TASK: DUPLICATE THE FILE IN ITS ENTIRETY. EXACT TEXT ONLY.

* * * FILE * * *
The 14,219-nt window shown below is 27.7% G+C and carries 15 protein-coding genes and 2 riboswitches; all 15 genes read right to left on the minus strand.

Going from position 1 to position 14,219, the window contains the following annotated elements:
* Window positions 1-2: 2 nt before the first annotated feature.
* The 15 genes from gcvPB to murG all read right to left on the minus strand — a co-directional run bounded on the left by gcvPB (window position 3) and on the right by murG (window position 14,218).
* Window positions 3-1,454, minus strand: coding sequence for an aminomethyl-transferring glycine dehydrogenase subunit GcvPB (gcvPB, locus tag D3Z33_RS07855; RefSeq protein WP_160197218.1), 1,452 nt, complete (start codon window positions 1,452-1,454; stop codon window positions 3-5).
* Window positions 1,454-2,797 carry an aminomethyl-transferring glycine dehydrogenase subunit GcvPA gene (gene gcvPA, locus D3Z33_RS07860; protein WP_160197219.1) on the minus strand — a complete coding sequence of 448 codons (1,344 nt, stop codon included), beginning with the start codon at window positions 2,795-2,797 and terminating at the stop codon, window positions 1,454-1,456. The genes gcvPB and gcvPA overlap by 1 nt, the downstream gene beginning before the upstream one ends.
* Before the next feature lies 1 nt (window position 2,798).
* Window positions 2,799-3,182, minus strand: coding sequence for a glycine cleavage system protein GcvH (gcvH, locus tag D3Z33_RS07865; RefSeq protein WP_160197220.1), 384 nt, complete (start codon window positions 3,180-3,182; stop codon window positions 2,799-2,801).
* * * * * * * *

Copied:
The 14,219-nt window shown below is 27.7% G+C and carries 15 protein-coding genes and 2 riboswitches; all 15 genes read right to left on the minus strand.

Going from position 1 to position 14,219, the window contains the following annotated elements:
* Window positions 1-2: 2 nt before the first annotated feature.
* The 15 genes from gcvPB to murG all read right to left on the minus strand — a co-directional run bounded on the left by gcvPB (window position 3) and on the right by murG (window position 14,218).
* Window positions 3-1,454, minus strand: coding sequence for an aminomethyl-transferring glycine dehydrogenase subunit GcvPB (gcvPB, locus tag D3Z33_RS07855; RefSeq protein WP_160197218.1), 1,452 nt, complete (start codon window positions 1,452-1,454; stop codon window positions 3-5).
* Window positions 1,454-2,797 carry an aminomethyl-transferring glycine dehydrogenase subunit GcvPA gene (gene gcvPA, locus D3Z33_RS07860; protein WP_160197219.1) on the minus strand — a complete coding sequence of 448 codons (1,344 nt, stop codon included), beginning with the start codon at window positions 2,795-2,797 and terminating at the stop codon, window positions 1,454-1,456. The genes gcvPB and gcvPA overlap by 1 nt, the downstream gene beginning before the upstream one ends.
* Before the next feature lies 1 nt (window position 2,798).
* Window positions 2,799-3,182, minus strand: coding sequence for a glycine cleavage system protein GcvH (gcvH, locus tag D3Z33_RS07865; RefSeq protein WP_160197220.1), 384 nt, complete (start codon window positions 3,180-3,182; stop codon window positions 2,799-2,801).